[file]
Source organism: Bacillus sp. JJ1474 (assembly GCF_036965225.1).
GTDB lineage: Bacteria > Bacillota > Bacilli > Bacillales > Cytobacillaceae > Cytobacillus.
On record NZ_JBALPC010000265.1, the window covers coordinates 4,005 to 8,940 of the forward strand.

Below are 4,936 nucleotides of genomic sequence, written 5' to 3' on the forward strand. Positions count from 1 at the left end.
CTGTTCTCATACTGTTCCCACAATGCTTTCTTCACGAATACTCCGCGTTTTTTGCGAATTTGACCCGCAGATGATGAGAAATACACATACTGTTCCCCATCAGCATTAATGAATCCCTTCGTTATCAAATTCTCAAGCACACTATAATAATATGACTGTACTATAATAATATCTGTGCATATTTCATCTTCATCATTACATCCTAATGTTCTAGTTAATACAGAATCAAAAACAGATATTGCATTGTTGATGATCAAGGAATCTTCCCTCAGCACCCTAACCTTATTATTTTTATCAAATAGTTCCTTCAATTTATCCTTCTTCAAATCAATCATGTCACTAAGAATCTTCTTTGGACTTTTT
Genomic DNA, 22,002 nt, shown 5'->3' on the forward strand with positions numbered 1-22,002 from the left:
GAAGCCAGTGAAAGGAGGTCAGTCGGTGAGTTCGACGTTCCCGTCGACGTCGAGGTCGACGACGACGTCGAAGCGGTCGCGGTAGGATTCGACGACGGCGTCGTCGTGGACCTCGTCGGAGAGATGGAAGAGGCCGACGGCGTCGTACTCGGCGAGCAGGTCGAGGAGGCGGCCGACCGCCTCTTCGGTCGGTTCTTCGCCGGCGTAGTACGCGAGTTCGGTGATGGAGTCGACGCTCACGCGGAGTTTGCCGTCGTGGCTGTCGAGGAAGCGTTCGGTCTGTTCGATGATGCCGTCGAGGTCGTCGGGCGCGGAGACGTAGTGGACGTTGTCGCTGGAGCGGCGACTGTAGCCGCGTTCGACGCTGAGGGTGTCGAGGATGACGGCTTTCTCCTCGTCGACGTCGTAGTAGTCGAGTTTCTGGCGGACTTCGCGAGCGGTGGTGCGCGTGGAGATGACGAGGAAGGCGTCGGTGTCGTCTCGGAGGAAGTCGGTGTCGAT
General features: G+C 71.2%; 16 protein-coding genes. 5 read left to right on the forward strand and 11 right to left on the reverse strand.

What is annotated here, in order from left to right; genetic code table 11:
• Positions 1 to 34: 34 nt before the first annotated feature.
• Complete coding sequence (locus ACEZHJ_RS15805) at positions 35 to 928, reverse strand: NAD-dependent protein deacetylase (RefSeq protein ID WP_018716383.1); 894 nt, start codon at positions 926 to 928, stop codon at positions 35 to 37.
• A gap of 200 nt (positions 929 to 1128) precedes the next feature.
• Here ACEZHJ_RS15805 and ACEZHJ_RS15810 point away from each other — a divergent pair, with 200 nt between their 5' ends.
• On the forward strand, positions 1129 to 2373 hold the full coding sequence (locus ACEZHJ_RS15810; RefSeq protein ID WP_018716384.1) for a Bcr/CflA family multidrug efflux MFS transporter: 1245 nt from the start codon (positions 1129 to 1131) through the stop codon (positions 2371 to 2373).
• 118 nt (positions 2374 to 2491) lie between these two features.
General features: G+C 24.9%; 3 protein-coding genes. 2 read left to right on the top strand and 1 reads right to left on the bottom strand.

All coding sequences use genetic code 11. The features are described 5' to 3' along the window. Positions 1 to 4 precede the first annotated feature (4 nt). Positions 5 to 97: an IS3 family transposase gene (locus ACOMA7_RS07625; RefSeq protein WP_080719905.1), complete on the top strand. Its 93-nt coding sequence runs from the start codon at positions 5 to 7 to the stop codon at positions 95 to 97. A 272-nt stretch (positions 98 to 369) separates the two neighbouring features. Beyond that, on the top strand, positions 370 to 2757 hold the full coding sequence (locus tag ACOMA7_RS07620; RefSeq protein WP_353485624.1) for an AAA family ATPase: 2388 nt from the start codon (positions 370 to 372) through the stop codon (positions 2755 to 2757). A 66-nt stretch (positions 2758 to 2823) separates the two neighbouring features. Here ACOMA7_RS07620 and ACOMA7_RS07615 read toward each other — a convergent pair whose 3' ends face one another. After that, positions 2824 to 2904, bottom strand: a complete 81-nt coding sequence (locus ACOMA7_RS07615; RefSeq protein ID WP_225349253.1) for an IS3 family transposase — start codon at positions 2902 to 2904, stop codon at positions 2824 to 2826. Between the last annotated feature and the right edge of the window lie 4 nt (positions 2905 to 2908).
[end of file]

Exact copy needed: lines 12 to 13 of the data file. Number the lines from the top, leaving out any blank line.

• A gap of 200 nt (positions 929 to 1128) precedes the next feature.
• Here ACEZHJ_RS15805 and ACEZHJ_RS15810 point away from each other — a divergent pair, with 200 nt between their 5' ends.